Re “The Weinsteins of academia can no longer be tolerated” (Opinion, 7 November).
As a woman in academia, I must say that I am becoming tired of this gendered debate and blaming of abuse of power on the silly notion of “toxic masculinity”, casting men solely as perpetrators and women as in essence good and innocent and, thus, incapable of abuse. This is not to say that sexism does not exist in academia – just as it does in society at large and at other workplaces as well – but it is also not uncommon that senior women abuse their power vis-à-vis both women and men in more junior positions, and in the case of young men using the same strategies as Harvey Weinstein, only we do not talk about that (when it comes to men, many think, “Why did he not just enjoy that?”). In my experience, it has been precisely higher positioned women who have made life hell for my lower-ranking female colleagues and also for me at a certain point.
In my whole career, I have experienced only supportive and very decent men. Women, on the other hand, have been often jealous, insecure and threatened when women they perceived as “competition” moved up the ranks. For me, experiencing female solidarity has been a rare exception, rather than a rule. It was women, who, when I was supported by a man, were the first to insinuate that I must have “done something with him”, which was never the case.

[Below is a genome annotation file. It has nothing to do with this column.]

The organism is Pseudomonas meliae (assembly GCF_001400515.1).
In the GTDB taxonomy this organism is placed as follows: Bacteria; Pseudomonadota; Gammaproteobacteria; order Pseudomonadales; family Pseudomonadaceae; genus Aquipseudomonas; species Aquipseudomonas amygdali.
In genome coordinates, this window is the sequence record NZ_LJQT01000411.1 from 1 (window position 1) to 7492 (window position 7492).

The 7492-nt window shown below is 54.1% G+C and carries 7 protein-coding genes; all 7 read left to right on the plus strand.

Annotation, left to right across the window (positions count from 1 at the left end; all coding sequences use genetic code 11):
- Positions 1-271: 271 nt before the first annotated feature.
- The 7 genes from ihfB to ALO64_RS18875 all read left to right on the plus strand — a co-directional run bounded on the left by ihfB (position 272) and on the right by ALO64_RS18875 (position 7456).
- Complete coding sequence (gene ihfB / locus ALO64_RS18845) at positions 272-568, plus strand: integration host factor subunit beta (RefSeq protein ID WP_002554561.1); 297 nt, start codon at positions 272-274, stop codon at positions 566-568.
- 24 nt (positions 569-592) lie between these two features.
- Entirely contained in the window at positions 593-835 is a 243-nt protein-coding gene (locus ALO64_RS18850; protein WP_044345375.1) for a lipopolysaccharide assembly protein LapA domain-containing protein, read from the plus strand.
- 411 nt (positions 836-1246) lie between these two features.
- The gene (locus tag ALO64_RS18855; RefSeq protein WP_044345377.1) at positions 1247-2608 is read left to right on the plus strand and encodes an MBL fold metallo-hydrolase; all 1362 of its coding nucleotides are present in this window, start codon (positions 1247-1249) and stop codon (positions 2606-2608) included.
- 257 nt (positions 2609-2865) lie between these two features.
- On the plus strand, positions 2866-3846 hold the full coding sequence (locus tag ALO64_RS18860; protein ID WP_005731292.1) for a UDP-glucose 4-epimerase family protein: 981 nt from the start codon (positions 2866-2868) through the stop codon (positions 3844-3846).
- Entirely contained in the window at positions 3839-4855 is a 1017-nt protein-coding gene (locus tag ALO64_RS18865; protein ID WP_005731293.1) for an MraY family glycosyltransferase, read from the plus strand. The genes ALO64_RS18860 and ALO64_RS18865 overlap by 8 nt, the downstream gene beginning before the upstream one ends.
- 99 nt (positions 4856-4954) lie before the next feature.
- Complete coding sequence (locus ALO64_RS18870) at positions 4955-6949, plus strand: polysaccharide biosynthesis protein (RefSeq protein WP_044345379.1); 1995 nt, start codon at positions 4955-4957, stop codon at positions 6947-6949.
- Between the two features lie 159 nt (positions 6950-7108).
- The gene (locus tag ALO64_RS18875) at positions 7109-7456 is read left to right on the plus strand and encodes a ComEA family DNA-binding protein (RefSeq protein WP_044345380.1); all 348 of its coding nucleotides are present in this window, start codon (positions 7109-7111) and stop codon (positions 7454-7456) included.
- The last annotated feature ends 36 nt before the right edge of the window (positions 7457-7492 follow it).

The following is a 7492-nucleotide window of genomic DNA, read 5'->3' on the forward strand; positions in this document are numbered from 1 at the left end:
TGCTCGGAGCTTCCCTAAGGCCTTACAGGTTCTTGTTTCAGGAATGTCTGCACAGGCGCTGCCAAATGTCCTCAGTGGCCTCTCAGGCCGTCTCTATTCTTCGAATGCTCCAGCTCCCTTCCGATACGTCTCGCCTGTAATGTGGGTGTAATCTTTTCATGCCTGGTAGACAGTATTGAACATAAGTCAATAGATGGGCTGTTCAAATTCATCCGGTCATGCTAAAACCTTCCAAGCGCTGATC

Let’s talk about abuse of power irrespective of gender instead of seeking out “male perverts” only. If we look at the statistics on female sex offending, many will be surprised that the numbers are fairly high, and abuse of male students by female professors and teachers is not uncommon. Let’s stop painting one gender as inherently innocent and the other as inherently abusive, and instead focus on abuse in all its forms.